You can see how a quad like this flies for a noob like me here on my youtube channel, look for my Gaui videos.
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Old Nov 12, 2011, 01:57 AM
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Glenstr, Duck!, Randall1959 Thanks,
So much info and lots to think about, I've decided to get a sim first and then build something but something I can use the bits for when I go bigger. What Radio do yo recommend for the sim? I could do with something that I could also use for my first helli.
FPV looks awesome, I didn't even know you could do this. Where do you get those glasses from and how much are they? This something I have to get in to, can't wait to learn to fly.
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Old Nov 12, 2011, 02:18 AM
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Thanks Matthew

Quote:
Originally Posted by Duck! View Post
I'd start with a sim and then build either a KK or multiwiicopter. This will get you off to a good start with a modest outlay. Buy the right components and you can reuse them on a larger copter when you feel you're ready. Count on having to learn to fly fpv, my experience is that copters are are much more difficult to control at a distance than an airplane.
Matthew
What components would you recommend for me to re use on a larger copter when I'm ready? I'm just looking at KK & Multiwiicopter now.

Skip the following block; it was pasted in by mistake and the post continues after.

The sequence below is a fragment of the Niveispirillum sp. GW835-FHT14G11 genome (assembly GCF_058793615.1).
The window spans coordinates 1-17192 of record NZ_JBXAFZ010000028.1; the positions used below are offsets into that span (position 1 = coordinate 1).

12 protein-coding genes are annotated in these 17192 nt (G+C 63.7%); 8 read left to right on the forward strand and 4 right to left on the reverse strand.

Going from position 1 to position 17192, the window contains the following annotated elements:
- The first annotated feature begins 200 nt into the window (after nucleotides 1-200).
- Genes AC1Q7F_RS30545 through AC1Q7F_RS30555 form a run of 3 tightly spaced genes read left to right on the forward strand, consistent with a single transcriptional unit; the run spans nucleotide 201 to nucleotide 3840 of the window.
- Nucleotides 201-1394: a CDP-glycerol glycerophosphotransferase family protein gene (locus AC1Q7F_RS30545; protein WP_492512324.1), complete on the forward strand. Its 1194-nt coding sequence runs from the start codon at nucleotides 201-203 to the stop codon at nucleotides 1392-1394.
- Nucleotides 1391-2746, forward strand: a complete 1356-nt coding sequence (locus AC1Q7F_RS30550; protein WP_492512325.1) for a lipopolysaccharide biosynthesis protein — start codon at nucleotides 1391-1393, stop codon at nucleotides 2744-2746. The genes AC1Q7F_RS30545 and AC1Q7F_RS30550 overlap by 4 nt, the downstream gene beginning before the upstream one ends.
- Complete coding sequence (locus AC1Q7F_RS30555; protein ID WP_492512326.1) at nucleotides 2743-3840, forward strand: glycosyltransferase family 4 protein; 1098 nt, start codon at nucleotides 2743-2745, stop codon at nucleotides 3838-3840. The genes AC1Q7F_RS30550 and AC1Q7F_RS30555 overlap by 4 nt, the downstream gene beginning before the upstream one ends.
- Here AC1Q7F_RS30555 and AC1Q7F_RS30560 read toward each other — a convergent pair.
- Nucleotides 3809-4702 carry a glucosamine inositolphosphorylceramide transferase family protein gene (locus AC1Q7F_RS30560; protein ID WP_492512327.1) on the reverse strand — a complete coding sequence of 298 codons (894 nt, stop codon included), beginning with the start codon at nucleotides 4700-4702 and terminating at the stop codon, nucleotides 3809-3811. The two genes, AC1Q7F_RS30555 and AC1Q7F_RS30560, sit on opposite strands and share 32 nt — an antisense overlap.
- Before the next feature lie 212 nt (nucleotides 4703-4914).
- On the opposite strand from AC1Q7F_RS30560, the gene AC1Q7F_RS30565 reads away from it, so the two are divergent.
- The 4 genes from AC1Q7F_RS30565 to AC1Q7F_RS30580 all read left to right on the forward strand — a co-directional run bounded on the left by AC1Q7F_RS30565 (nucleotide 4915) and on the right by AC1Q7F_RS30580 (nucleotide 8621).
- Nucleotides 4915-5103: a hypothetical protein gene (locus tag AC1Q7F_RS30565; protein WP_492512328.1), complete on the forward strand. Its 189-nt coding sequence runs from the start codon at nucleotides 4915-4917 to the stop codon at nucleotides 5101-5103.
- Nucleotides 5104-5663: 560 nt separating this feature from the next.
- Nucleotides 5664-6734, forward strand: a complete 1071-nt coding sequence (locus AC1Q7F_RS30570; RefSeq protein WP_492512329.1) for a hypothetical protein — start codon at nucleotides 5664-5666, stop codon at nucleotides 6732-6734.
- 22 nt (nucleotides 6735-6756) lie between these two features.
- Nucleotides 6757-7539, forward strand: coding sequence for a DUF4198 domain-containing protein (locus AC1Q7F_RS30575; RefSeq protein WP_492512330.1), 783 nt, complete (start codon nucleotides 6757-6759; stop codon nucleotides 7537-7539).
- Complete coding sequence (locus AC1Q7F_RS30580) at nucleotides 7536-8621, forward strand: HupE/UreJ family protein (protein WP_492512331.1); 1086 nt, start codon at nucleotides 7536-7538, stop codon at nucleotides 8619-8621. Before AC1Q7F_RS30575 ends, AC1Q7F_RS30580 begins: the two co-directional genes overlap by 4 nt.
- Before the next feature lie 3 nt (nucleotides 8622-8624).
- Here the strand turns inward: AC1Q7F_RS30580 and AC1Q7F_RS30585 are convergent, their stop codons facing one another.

Cheers
Kristian
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Old Nov 12, 2011, 08:12 AM
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Quote:
Originally Posted by Kr1st1an View Post
What components would you recommend for me to re use on a larger copter when I'm ready? I'm just looking at KK & Multiwiicopter now.

Cheers
Kristian
It all depends on what you want to do, is it for fun or business? Is your budget high or low? I personally have had lots of fun with my tricopters/quad, both building, learning to fly and finally putting my GoPro aboard. DSLR's are for people with more money than me. Results from compacts are good enough for most I would think.

There are a lot more people on here that know much more than I do but this my advice based on my somewhat limited experience.I am thinking mostly of the esc's, the motors and perhaps also the batteries.

You should be looking at motors that provide about 200W of power each, 750 -1000kV appx. for your quad if you are certain you want to haul your dslr aloft. I would go for Turnigy plush esc's, 40 amps or so, capable of 3-5S. Batteries maybe around 3000 - 4000mAh, 30C or more, for when you are ready to fly your dslr. You may have to use 4S for such a heavy quad, check out setups used by people flying heavy aircraft, I am more than happy with my gopro aboard!